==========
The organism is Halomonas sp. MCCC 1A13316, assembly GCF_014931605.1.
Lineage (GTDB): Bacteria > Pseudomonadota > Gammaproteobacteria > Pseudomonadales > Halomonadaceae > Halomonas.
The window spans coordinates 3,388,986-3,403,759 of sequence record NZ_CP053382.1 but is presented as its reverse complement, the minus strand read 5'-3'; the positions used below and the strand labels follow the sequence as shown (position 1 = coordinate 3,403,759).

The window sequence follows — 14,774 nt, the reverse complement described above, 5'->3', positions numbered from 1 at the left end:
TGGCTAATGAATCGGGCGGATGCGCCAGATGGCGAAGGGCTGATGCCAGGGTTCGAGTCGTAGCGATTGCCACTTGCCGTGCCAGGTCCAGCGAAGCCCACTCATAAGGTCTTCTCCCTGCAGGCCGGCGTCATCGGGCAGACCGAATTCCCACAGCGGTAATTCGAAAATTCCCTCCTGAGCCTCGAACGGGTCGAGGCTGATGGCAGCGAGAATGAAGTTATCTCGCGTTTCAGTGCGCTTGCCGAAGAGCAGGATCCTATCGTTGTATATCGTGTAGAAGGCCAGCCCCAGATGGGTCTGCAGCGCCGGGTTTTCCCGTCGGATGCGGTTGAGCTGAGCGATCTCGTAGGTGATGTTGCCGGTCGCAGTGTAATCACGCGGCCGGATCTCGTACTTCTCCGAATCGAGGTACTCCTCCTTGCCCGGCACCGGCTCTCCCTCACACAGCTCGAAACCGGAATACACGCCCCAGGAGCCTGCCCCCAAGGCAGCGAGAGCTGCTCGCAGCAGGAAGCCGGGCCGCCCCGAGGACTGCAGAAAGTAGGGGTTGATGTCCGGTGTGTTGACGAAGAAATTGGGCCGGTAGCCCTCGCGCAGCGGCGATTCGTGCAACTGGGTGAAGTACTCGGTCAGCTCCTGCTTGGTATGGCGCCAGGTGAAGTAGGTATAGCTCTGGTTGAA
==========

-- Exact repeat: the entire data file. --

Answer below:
The organism is Halomonas sp. MCCC 1A13316, assembly GCF_014931605.1.
Lineage (GTDB): Bacteria > Pseudomonadota > Gammaproteobacteria > Pseudomonadales > Halomonadaceae > Halomonas.
The window spans coordinates 3,388,986-3,403,759 of sequence record NZ_CP053382.1 but is presented as its reverse complement, the minus strand read 5'-3'; the positions used below and the strand labels follow the sequence as shown (position 1 = coordinate 3,403,759).

The window sequence follows — 14,774 nt, the reverse complement described above, 5'->3', positions numbered from 1 at the left end:
TGGCTAATGAATCGGGCGGATGCGCCAGATGGCGAAGGGCTGATGCCAGGGTTCGAGTCGTAGCGATTGCCACTTGCCGTGCCAGGTCCAGCGAAGCCCACTCATAAGGTCTTCTCCCTGCAGGCCGGCGTCATCGGGCAGACCGAATTCCCACAGCGGTAATTCGAAAATTCCCTCCTGAGCCTCGAACGGGTCGAGGCTGATGGCAGCGAGAATGAAGTTATCTCGCGTTTCAGTGCGCTTGCCGAAGAGCAGGATCCTATCGTTGTATATCGTGTAGAAGGCCAGCCCCAGATGGGTCTGCAGCGCCGGGTTTTCCCGTCGGATGCGGTTGAGCTGAGCGATCTCGTAGGTGATGTTGCCGGTCGCAGTGTAATCACGCGGCCGGATCTCGTACTTCTCCGAATCGAGGTACTCCTCCTTGCCCGGCACCGGCTCTCCCTCACACAGCTCGAAACCGGAATACACGCCCCAGGAGCCTGCCCCCAAGGCAGCGAGAGCTGCTCGCAGCAGGAAGCCGGGCCGCCCCGAGGACTGCAGAAAGTAGGGGTTGATGTCCGGTGTGTTGACGAAGAAATTGGGCCGGTAGCCCTCGCGCAGCGGCGATTCGTGCAACTGGGTGAAGTACTCGGTCAGCTCCTGCTTGGTATGGCGCCAGGTGAAGTAGGTATAGCTCTGGTTGAA